I think one of the biggest problems with access to justice is the absolute decimation of the welfare system. The bits are just impossible for people to access and to get what they need from that, and we’ve got people who are benefits sanctioned; we’ve got people who are unable to even get to sign on for their benefits being benefits sanctioned; Universal Credit roll-out is an absolute nightmare, we’ve got people waiting weeks and weeks to get their first payment, where it’s been rolled out, Manchester’s been one of those cities where it’s been rolled out, and in the meantime when they’ve got no income, how do they feed their kids? How do they pay their rent? And if they can’t, they’re on the streets and their kids are in care. And the whole thing is just an absolute disgrace.

Janet Veitch:

Hi Eleanor! It’s Janet Veitch . I’m here in the UN building in Geneva. It’s been a beautiful day outside but we’ve been indoors actually all day giving evidence to the United Nations Committee on the Convention on the Elimination of all forms of discrimination against women, which is usually shortened to CEDAW

And the aim of us being here was to bring the news of women’s organizations across the UK to the committee so that they can use what we’ve said to ask questions of the UK government, who are coming before them to be examined tomorrow.

And the aim of all this work is for the UN to get a good picture of women’s rights in the UK, whether it’s going backwards or forwards. And we covered all sorts of things today.

We covered universal credit and how difficult that is. We covered the fact that the mental capacity issues and issues with the law around mental capacity. There are problems with mental health services. There are problems with violence against women and girls services. There are all sorts of difficulties and we tried to explain as best we could what the problems are in the UK, problems that women are suffering from, so the committee will really be able to ask the government what they’re going to do about those problems.

Austerity, Brexit, violence against women and girls services, funding for services, and universal credit. Those were the specific issues that we looked at.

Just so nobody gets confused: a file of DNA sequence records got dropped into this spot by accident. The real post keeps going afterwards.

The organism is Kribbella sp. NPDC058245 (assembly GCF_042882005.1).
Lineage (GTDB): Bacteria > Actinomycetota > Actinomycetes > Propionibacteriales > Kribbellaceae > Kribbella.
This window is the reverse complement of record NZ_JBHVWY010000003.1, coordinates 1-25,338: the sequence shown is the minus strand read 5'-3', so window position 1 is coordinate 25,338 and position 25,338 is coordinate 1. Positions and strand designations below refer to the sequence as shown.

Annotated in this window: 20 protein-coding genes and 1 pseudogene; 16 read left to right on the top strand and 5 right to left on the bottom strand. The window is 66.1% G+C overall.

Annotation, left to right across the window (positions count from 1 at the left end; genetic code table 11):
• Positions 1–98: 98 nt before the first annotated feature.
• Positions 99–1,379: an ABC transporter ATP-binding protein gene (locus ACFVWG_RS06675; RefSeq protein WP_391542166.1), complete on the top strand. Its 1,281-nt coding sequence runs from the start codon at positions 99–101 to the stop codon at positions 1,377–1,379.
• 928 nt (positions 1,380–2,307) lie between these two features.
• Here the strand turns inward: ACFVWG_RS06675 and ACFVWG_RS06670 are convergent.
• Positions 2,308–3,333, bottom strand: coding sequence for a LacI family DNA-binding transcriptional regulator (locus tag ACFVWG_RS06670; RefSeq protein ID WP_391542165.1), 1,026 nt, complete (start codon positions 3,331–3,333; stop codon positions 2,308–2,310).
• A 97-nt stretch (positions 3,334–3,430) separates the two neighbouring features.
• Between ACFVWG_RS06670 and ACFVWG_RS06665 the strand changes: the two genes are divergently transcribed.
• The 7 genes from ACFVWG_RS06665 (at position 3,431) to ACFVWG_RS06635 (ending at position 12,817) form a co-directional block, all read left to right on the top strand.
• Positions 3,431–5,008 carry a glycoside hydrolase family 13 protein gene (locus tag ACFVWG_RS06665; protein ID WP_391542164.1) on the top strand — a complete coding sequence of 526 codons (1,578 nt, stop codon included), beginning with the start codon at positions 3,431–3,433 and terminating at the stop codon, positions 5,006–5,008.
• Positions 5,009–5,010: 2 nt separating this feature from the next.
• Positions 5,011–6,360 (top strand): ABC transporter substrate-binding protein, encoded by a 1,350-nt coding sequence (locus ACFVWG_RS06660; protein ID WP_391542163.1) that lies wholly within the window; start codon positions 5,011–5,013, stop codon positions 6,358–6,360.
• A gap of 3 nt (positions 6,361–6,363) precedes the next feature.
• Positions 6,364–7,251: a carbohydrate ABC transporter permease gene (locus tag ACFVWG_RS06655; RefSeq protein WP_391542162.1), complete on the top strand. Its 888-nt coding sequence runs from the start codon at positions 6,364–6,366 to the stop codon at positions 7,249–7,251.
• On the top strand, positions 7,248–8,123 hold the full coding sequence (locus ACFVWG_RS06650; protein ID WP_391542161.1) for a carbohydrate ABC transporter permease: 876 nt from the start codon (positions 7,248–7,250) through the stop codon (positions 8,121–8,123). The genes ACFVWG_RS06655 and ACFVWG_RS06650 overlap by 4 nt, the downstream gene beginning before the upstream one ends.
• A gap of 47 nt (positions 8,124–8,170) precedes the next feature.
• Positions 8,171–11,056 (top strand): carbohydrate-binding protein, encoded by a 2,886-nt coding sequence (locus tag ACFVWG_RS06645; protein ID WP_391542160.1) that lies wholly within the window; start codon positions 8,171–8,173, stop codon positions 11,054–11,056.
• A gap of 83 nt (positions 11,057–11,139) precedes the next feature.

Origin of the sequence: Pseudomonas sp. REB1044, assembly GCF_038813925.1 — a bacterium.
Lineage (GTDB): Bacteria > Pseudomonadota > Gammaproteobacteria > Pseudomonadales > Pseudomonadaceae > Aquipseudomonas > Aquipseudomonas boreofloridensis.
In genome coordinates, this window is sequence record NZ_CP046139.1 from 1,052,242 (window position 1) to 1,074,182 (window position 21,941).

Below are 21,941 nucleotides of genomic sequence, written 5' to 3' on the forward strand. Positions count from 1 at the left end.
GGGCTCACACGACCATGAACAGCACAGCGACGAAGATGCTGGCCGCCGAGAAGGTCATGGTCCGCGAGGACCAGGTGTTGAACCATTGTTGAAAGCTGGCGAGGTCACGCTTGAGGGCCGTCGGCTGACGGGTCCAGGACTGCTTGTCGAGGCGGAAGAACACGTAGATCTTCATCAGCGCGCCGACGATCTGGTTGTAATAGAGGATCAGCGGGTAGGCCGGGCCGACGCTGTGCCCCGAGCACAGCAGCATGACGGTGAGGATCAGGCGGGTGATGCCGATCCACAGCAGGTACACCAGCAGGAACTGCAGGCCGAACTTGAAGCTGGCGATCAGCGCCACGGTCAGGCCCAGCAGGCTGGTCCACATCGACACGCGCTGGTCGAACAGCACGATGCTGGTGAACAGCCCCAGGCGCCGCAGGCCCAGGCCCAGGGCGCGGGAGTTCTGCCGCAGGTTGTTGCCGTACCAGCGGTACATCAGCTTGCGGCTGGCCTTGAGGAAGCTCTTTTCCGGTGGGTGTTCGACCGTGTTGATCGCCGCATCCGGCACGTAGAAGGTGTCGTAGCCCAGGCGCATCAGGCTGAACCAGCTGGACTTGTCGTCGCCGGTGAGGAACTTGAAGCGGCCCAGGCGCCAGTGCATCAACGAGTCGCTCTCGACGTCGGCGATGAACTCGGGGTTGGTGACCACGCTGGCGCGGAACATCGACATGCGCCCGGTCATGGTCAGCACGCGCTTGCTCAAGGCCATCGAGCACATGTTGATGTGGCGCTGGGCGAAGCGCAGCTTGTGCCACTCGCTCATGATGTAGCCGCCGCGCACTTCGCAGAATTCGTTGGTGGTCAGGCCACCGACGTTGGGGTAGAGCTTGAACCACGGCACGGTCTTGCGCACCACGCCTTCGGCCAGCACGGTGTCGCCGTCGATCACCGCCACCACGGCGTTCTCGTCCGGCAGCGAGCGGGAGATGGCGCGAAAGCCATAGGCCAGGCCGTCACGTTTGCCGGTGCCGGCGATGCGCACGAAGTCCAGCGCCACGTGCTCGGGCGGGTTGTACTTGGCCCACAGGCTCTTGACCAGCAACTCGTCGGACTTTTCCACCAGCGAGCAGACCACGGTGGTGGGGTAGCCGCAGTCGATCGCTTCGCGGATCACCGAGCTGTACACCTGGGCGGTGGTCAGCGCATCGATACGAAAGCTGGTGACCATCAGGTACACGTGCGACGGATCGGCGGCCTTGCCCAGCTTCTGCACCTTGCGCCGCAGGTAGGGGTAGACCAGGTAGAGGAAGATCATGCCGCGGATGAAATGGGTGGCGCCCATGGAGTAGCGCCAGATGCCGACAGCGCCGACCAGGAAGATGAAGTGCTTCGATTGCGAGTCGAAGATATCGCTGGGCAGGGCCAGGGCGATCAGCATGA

Vivienne Hayes

Viv, would you like to say a bit more about yourself?

I’m Vivienne Hayes, the Chief Executiver of the Women’s Resource Centre, which is the national support organization for women’s charities across England.

Eleanor Lisney

Thank you. We’ve just come back from the UN CEDAW review of the UK government in Geneva. Why do you think it was important for us to be there for the CEDAW review?

Vivienne Hayes

Well, firstly because I think CEDAW is really important in terms of improving women’s rights, and it’s a little-known treaty of the UN. We call it the UN Bill of Rights for Women, and it’s probably one of the best-kept secrets that I know of, but it is critical because it looks at women’s rights and women’s sex-based rights. It’s not a comparator with men. It’s about how well a country is progressing and improving things. I think it’s absolutely critical for women’s organizations to be engaged in that process and to be aware of how well or not the government’s doing.

Eleanor Lisney

What do you think is achieved by us going there?

Vivienne Hayes

Well, I think it’s really important to go … There are opportunities to share evidence with the committee before they examine the government, and they will … we’ve already submitted reports, and we have an opportunity to make actual face-to-face interventions with committee members and to make sure that the concerns of women via women’s organizations are properly represented to the committee, so that they’re really well informed when they question the government.